* note: I’ve found it helpful to explain why one’s attendance is important to you. If the invitee can be made to understand just how important they are to the success of your event, then they will be more compelled to act on your behalf.

Message Sending Protocol

This may vary for you, but I will share with you the method in which I sequence my messages when reaching out to the people.

  1. Email

  2. Facebook

  3. Phone

  4. In person

I do the bulk of these communications through email. After I’ve gone through all of the relevant people in my email contact list, I move on to my facebook friends and engage with anybody in that group that hasn’t already received a message from me. That usually covers the majority of my list but there are always a few that I need to call on the phone or converse with via text message. And of course, anybody I interact with “face to face” will get a personal invite provided I can find a polite way to work the subject of my upcoming show into the conversation.

Step 3: Follow Through

Now that you’ve initiated contact in a personal manner, you will need to follow up with any responses you receive.  Some will tell you that they will be going to the show, others will reply to inform you that they, in fact, will not be able to attend. Still others may ask for more details. Treat all messages equally. Follow up with every correspondence!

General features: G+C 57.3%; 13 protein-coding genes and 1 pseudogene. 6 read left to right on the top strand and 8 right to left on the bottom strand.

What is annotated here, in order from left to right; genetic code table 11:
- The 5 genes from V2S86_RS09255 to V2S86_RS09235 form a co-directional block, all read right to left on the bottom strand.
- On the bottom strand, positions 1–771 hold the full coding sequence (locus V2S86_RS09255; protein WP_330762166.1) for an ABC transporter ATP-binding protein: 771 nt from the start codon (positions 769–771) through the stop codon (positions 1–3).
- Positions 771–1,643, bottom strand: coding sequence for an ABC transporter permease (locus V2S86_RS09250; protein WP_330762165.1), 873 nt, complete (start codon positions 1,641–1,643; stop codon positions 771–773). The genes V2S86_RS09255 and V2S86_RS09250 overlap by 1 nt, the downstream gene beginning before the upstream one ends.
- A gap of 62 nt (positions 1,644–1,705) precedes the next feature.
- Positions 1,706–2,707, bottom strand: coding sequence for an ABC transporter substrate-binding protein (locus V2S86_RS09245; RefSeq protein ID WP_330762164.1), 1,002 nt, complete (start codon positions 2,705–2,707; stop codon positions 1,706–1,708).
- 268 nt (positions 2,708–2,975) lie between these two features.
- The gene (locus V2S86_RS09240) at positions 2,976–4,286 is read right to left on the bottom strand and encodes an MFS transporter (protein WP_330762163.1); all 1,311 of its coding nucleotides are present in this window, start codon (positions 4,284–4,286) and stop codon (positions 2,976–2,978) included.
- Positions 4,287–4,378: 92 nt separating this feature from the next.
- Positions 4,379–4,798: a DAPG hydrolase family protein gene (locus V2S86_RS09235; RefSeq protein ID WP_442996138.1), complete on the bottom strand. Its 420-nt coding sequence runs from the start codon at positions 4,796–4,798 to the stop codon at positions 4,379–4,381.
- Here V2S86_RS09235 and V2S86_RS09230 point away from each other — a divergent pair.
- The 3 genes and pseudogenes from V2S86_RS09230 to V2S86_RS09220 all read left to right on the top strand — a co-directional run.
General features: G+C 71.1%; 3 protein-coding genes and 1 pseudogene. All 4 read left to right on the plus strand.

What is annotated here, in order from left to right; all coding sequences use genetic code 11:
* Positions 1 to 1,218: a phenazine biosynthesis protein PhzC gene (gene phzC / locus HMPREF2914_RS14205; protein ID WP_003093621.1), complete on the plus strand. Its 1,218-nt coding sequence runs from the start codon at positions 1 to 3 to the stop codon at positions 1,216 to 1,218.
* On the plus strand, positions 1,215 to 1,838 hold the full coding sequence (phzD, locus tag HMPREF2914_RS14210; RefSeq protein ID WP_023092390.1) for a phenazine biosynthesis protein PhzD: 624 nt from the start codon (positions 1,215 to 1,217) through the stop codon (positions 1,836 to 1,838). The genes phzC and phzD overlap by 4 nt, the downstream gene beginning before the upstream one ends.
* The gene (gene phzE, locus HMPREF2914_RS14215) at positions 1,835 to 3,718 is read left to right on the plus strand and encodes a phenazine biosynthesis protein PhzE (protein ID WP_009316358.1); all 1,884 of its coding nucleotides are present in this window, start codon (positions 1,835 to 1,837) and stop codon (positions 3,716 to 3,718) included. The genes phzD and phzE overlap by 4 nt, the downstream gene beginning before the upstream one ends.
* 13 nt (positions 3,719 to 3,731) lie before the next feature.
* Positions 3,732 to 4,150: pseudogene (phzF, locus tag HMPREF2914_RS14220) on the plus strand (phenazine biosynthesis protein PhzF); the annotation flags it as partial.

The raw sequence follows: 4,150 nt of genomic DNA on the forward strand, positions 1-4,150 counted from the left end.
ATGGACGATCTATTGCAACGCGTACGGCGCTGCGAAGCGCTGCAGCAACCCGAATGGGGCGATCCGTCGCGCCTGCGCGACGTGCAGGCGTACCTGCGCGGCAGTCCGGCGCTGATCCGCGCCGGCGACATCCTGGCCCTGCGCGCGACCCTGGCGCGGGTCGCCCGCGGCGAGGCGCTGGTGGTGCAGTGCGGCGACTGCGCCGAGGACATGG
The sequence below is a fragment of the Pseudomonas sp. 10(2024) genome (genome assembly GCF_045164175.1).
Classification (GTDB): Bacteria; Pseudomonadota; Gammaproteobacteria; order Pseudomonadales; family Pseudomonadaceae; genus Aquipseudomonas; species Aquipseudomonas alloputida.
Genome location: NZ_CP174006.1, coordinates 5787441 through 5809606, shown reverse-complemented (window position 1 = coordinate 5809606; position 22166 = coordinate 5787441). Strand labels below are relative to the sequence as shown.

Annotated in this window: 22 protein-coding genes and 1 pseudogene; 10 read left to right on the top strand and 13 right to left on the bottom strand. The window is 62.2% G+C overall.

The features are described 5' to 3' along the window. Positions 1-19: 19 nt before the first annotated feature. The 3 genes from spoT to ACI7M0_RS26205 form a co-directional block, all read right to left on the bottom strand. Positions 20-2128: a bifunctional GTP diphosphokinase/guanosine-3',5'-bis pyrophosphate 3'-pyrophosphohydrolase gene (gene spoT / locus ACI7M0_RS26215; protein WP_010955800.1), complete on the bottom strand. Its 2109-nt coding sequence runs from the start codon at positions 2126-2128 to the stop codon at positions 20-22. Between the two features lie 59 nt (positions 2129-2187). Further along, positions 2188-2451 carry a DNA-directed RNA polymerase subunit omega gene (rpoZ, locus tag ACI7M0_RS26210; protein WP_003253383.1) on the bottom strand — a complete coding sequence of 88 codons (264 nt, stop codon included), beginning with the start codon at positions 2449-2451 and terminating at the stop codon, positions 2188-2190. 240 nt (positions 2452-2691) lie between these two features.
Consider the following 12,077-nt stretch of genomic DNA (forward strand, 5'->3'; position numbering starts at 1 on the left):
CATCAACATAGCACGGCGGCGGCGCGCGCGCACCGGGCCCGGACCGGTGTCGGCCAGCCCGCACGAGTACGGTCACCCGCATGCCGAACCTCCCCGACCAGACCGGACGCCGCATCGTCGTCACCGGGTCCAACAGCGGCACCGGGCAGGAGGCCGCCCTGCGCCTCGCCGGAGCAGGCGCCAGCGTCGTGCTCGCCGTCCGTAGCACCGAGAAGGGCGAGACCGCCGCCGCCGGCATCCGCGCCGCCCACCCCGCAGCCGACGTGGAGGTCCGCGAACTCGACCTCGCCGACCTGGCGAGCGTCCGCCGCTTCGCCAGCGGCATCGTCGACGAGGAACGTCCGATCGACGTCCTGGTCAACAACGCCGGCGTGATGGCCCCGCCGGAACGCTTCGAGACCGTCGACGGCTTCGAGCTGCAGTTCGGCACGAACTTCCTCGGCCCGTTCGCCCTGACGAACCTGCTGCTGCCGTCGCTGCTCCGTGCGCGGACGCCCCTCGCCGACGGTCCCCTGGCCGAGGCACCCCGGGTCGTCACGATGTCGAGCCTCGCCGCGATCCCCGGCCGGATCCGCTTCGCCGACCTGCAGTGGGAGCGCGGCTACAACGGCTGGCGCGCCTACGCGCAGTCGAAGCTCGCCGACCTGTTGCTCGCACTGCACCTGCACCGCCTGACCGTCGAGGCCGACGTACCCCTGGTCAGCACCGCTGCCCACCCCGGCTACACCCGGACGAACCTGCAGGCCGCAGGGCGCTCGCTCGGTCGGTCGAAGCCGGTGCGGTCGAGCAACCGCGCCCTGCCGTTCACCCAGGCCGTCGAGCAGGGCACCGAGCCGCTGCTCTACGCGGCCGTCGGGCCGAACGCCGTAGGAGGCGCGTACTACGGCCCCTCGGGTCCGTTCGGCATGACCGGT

Continue this process the night of the show. Actively interact with the crowd and remember to thank everyone in person for coming out in support of your art. Let them know their presence is appreciated.

Finally, remember to follow up after the event. Send some final thank yous to all of the attendees along the same channels that you sent the invites (email, facebook, phone, etc).

A Few Considerations

  • I usually send my mass messages about 31/2 to 4 weeks before an event

    • I then start sending my personal pleas about 21/2 to 3 weeks out

  • Do not be fooled, this process is massively time consuming!

    • Set aside time in your schedule to attend to these communications

    • Expect to spend many hours working this “personal plea” approach

  • This process is intended for use in your local market.

    • It would be difficult to employ this strategy in regions outside of your local area unless you have established significant personal relations in these locales